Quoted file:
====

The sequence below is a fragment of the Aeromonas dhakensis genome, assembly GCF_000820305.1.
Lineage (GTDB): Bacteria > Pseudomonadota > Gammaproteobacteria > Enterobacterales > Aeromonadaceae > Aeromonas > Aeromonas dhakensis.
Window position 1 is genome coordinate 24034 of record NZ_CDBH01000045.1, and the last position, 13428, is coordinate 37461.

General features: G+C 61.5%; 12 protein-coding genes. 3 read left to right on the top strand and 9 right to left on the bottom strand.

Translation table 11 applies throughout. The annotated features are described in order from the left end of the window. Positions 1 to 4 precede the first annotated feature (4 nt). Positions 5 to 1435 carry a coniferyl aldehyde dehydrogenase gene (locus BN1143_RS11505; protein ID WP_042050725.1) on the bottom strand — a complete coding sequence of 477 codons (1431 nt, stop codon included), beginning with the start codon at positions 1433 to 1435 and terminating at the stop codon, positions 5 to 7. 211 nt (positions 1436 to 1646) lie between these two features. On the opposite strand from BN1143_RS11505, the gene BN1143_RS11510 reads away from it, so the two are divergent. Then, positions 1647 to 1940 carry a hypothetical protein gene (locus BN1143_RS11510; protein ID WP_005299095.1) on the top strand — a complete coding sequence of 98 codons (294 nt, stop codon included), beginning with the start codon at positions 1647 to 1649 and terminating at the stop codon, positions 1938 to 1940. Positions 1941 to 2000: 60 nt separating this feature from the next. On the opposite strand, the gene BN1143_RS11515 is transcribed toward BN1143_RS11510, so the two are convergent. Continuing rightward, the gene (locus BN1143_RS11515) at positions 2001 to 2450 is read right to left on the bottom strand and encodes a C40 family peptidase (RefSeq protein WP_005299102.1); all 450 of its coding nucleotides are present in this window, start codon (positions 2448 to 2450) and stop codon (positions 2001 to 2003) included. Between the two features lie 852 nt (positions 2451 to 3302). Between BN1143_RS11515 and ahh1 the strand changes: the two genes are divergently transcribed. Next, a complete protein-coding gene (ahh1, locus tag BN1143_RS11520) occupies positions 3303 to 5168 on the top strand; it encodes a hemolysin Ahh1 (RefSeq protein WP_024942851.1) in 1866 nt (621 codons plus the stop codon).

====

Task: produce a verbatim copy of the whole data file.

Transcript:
The sequence below is a fragment of the Aeromonas dhakensis genome, assembly GCF_000820305.1.
Lineage (GTDB): Bacteria > Pseudomonadota > Gammaproteobacteria > Enterobacterales > Aeromonadaceae > Aeromonas > Aeromonas dhakensis.
Window position 1 is genome coordinate 24034 of record NZ_CDBH01000045.1, and the last position, 13428, is coordinate 37461.

General features: G+C 61.5%; 12 protein-coding genes. 3 read left to right on the top strand and 9 right to left on the bottom strand.

Translation table 11 applies throughout. The annotated features are described in order from the left end of the window. Positions 1 to 4 precede the first annotated feature (4 nt). Positions 5 to 1435 carry a coniferyl aldehyde dehydrogenase gene (locus BN1143_RS11505; protein ID WP_042050725.1) on the bottom strand — a complete coding sequence of 477 codons (1431 nt, stop codon included), beginning with the start codon at positions 1433 to 1435 and terminating at the stop codon, positions 5 to 7. 211 nt (positions 1436 to 1646) lie between these two features. On the opposite strand from BN1143_RS11505, the gene BN1143_RS11510 reads away from it, so the two are divergent. Then, positions 1647 to 1940 carry a hypothetical protein gene (locus BN1143_RS11510; protein ID WP_005299095.1) on the top strand — a complete coding sequence of 98 codons (294 nt, stop codon included), beginning with the start codon at positions 1647 to 1649 and terminating at the stop codon, positions 1938 to 1940. Positions 1941 to 2000: 60 nt separating this feature from the next. On the opposite strand, the gene BN1143_RS11515 is transcribed toward BN1143_RS11510, so the two are convergent. Continuing rightward, the gene (locus BN1143_RS11515) at positions 2001 to 2450 is read right to left on the bottom strand and encodes a C40 family peptidase (RefSeq protein WP_005299102.1); all 450 of its coding nucleotides are present in this window, start codon (positions 2448 to 2450) and stop codon (positions 2001 to 2003) included. Between the two features lie 852 nt (positions 2451 to 3302). Between BN1143_RS11515 and ahh1 the strand changes: the two genes are divergently transcribed. Next, a complete protein-coding gene (ahh1, locus tag BN1143_RS11520) occupies positions 3303 to 5168 on the top strand; it encodes a hemolysin Ahh1 (RefSeq protein WP_024942851.1) in 1866 nt (621 codons plus the stop codon).